Investigating how the MES Chromatin Regulators Protect Germline Immortality in C. elegans
Skip to main content
Open Access Publications from the University of California

UC Santa Cruz

UC Santa Cruz Electronic Theses and Dissertations bannerUC Santa Cruz

Investigating how the MES Chromatin Regulators Protect Germline Immortality in C. elegans


The germline has the amazing power and the tremendous responsibility to create anentirely new organism and control the information that gets transmitted to offspring. 2 unique properties grant the germline this power: totipotency and immortality. How the germline acquires and maintains these properties are burning questions. The primordial germ cells (PGCs) must launch and maintain a germline-appropriate gene expression program to acquire and protect germ fate. Chromatin regulation or DNA packaging is one mechanism that can tackle this challenge by allowing PGCs to selectively ‘turn on’ genes that encode germline-appropriate RNAs. How chromatin regulation impacts gene expression in PGCs is poorly understood. In C. elegans, the MES chromatin regulators are required maternally for germline development in offspring. MES-2, MES-3, and MES-6 form the worm version of the H3K27 histone methyltransferase (HMT) Polycomb Repressive Complex 2 (PRC2), and MES-4 is an H3K36 HMT. The essential role of PRC2 in ensuring germline survival and immortality in C. elegans is to repress genes on the X chromosome. MES-4’s role has not yet been determined and is far more puzzling. An attractive model is that MES-4 instructs PGCs to express germline genes by transmitting an epigenetic ‘memory of germline’ from parent germlines to offspring PGCs. The focus of my thesis was testing this model using a combination of genetics, transcriptomics, and microscopy. I found that neither MES-4 or its specific role in transmitting a memory of germline are required for PGCs to launch a germline program and develop into a healthy germline. Instead, MES-4’s critical role in protecting germline survival and immortality is repressing X genes, similar to PRC2’s role. This encouraged me to test whether MES- 4 and PRC2 cooperate to repress the same X genes in PGCs. I indeed found this to be the case. I also identified the THAP transcription factor LIN-15B as a major driver of X mis-expression and germline death in mes-4 mutants. Together my findings answered how the MES chromatin regulators protect germline immortality, and raised interesting follow-up questions, such as how do MES-4 and LIN-15B balance levels of X-chromosome expression in PGCs? My thesis work is one of the many testaments to the power of transcriptomics to study gene regulation at the whole-genome scale. However, many researchers who seek to embrace transcriptomics face the hurdle or ‘activation energy’ to get started. I led and published a major effort by the Strome lab to provide such researchers with a launchpad into transcriptomics; I discussed foundations, best practices, and commonly used strategies, and I summarized available resources.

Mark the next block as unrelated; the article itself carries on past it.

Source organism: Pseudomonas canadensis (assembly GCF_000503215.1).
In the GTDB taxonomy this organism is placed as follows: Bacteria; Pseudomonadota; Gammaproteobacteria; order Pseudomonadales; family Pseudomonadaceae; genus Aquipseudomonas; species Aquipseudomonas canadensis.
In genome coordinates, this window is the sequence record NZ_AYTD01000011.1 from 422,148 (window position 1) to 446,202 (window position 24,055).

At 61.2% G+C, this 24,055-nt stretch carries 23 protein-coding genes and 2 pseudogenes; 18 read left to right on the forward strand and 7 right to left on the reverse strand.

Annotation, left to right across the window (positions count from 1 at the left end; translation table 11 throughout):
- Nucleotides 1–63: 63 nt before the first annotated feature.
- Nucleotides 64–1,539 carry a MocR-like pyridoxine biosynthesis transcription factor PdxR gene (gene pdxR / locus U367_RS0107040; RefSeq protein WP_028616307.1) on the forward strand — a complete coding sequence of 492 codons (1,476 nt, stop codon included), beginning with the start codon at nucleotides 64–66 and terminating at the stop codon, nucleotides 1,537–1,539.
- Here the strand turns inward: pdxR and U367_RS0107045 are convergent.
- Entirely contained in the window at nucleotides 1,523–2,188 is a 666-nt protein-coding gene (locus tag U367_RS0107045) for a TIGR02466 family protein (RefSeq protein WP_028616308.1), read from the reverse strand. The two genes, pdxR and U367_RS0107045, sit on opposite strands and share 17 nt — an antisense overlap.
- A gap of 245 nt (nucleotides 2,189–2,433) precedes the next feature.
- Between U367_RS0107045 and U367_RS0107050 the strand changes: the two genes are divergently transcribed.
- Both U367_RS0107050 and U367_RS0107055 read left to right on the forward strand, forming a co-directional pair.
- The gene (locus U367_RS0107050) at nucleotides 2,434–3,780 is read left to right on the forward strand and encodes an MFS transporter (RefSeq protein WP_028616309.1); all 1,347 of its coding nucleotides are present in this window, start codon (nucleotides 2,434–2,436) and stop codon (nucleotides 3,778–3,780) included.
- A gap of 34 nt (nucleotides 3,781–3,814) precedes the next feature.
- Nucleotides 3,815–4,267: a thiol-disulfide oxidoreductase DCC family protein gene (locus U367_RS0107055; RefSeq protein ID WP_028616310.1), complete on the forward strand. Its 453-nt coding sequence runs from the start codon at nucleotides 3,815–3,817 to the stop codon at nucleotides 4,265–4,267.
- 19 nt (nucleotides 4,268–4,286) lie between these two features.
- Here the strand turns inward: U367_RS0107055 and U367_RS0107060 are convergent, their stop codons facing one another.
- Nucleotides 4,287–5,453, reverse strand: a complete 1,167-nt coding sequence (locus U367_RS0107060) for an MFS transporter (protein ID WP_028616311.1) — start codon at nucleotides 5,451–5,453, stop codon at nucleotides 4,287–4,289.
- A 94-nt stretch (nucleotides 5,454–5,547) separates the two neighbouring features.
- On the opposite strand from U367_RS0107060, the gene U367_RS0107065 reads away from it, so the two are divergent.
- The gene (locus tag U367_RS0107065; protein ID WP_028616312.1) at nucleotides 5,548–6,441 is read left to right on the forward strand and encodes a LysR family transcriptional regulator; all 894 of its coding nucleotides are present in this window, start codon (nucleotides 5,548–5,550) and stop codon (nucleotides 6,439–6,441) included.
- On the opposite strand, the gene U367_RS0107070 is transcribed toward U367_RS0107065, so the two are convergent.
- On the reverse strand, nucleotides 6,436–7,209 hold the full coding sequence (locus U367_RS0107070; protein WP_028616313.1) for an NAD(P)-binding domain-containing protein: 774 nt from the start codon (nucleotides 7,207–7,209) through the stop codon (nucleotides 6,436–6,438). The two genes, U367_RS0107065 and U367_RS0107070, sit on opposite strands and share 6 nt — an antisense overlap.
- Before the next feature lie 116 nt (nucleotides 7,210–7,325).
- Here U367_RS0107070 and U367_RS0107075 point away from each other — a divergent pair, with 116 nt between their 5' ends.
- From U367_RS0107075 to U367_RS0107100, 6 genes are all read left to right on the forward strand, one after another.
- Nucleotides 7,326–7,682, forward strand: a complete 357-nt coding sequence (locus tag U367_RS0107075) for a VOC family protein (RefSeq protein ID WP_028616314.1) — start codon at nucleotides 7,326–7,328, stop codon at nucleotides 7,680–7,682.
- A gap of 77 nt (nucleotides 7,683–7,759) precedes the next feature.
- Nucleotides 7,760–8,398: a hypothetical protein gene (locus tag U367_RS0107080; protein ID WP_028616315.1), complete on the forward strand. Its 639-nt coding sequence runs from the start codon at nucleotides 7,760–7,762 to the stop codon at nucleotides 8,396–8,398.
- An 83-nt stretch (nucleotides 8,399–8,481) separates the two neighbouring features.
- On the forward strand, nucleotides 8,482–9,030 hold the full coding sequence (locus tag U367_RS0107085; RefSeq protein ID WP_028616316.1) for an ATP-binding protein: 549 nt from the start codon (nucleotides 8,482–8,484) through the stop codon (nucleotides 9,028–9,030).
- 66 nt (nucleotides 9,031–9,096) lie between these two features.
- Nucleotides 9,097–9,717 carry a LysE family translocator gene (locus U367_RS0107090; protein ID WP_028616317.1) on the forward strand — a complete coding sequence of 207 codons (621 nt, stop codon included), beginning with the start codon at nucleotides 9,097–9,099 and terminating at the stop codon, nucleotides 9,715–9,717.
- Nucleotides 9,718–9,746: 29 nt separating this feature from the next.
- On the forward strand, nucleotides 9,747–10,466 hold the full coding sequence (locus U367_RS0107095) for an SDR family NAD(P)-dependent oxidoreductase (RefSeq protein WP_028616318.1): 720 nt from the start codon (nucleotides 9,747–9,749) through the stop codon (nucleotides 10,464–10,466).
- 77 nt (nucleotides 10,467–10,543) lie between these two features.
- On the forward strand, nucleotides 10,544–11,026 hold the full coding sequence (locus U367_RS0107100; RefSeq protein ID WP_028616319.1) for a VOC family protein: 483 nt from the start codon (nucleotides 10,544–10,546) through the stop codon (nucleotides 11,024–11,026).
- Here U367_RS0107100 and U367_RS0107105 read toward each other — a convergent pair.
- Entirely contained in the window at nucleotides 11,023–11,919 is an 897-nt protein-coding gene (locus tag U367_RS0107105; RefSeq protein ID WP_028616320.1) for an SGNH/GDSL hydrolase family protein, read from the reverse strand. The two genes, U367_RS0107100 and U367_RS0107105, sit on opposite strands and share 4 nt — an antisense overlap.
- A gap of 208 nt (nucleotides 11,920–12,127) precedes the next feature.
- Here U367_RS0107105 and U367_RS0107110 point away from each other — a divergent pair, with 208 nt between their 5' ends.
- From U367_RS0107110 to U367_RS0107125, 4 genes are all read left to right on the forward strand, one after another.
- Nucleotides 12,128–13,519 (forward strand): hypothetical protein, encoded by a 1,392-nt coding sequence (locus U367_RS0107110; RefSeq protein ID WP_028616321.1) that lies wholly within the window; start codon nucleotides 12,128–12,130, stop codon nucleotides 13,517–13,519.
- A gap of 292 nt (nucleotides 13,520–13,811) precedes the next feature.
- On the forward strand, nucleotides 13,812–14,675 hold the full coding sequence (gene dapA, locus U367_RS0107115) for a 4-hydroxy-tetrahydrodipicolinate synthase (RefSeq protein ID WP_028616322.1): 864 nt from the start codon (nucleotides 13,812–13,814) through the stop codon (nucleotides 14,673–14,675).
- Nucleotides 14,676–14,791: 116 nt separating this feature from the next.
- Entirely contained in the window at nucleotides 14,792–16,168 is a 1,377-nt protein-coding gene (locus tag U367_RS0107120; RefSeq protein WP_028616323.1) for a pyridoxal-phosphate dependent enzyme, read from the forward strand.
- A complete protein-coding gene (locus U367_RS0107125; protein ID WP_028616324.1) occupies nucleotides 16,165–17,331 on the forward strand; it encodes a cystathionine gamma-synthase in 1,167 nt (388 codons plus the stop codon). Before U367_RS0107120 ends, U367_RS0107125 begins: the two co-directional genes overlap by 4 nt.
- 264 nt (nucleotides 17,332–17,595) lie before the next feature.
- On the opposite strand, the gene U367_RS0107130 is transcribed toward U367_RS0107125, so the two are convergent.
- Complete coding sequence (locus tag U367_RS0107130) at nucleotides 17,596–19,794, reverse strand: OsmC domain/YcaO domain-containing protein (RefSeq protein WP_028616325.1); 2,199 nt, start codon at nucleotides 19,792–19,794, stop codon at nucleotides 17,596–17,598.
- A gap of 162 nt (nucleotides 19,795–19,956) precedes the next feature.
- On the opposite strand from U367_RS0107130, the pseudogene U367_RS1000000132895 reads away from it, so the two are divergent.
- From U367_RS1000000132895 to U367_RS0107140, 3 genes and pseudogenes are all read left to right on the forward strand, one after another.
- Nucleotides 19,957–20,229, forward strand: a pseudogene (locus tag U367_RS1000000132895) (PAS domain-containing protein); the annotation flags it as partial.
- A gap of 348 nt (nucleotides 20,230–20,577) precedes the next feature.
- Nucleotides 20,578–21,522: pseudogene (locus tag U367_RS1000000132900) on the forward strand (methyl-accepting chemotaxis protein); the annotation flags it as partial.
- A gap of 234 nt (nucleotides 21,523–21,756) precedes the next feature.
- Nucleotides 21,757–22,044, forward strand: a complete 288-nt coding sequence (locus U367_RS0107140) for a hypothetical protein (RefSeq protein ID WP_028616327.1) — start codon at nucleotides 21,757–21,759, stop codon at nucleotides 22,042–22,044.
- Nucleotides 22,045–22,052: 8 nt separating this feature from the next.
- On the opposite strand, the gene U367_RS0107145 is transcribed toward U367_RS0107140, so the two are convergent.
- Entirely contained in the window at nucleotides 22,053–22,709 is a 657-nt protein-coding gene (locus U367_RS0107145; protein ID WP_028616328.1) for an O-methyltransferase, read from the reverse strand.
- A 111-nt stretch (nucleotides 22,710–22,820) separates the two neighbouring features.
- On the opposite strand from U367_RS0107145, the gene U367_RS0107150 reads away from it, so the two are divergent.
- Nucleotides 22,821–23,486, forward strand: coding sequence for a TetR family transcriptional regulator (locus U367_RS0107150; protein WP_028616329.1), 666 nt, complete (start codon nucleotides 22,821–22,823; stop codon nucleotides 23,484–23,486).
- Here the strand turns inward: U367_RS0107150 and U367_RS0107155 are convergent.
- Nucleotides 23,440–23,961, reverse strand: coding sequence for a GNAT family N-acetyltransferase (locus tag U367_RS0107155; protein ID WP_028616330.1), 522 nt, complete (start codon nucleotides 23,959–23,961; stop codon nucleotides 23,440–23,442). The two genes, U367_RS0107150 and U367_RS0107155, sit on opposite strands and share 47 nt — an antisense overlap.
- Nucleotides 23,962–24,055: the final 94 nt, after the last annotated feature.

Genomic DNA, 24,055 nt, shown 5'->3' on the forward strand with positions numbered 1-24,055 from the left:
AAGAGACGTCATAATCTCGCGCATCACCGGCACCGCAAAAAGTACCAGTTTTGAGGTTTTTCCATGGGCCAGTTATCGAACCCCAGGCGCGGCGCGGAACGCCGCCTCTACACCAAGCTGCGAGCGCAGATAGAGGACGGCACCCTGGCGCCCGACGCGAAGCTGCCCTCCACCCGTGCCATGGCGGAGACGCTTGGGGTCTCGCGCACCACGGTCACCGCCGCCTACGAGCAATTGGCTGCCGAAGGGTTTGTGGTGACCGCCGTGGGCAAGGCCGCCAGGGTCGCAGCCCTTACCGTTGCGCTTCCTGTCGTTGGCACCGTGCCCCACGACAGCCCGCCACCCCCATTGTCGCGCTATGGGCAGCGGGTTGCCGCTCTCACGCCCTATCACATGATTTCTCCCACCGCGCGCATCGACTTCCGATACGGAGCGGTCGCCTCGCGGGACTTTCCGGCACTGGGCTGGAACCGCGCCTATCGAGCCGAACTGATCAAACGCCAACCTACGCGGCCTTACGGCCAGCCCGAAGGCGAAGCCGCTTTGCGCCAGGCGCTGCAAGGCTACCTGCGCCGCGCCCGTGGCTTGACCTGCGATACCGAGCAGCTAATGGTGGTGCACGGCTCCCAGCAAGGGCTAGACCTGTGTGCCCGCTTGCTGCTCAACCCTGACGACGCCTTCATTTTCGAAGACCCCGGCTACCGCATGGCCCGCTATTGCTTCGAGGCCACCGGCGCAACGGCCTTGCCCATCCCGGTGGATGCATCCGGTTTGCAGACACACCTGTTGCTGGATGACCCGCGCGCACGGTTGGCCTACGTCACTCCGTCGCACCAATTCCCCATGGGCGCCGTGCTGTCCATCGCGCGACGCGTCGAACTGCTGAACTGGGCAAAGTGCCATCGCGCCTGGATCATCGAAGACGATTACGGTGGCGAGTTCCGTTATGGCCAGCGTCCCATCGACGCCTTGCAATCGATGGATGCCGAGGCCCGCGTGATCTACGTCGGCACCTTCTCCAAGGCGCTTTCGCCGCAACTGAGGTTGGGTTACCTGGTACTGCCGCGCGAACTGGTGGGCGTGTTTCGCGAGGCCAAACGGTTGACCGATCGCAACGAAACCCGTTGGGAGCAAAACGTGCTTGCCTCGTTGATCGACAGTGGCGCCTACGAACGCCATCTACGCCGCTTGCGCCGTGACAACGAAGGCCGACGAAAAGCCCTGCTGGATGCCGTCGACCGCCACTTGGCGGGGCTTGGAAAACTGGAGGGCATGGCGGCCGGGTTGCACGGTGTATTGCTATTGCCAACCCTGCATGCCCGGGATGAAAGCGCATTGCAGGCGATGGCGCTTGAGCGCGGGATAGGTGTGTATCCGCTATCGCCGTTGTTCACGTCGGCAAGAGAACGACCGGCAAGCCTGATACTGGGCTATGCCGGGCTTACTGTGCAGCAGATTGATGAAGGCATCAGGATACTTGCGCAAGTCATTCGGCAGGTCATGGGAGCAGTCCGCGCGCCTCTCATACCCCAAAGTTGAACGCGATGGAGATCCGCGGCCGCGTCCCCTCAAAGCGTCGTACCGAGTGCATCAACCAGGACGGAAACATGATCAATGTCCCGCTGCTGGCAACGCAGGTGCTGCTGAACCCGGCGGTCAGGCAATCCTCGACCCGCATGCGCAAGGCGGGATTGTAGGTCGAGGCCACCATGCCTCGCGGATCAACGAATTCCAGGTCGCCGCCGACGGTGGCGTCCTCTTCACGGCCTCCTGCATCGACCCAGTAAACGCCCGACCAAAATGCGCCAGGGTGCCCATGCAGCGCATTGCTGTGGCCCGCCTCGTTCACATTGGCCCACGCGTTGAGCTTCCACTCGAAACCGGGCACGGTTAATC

Main Content
For improved accessibility of PDF content, download the file to your device.
Current View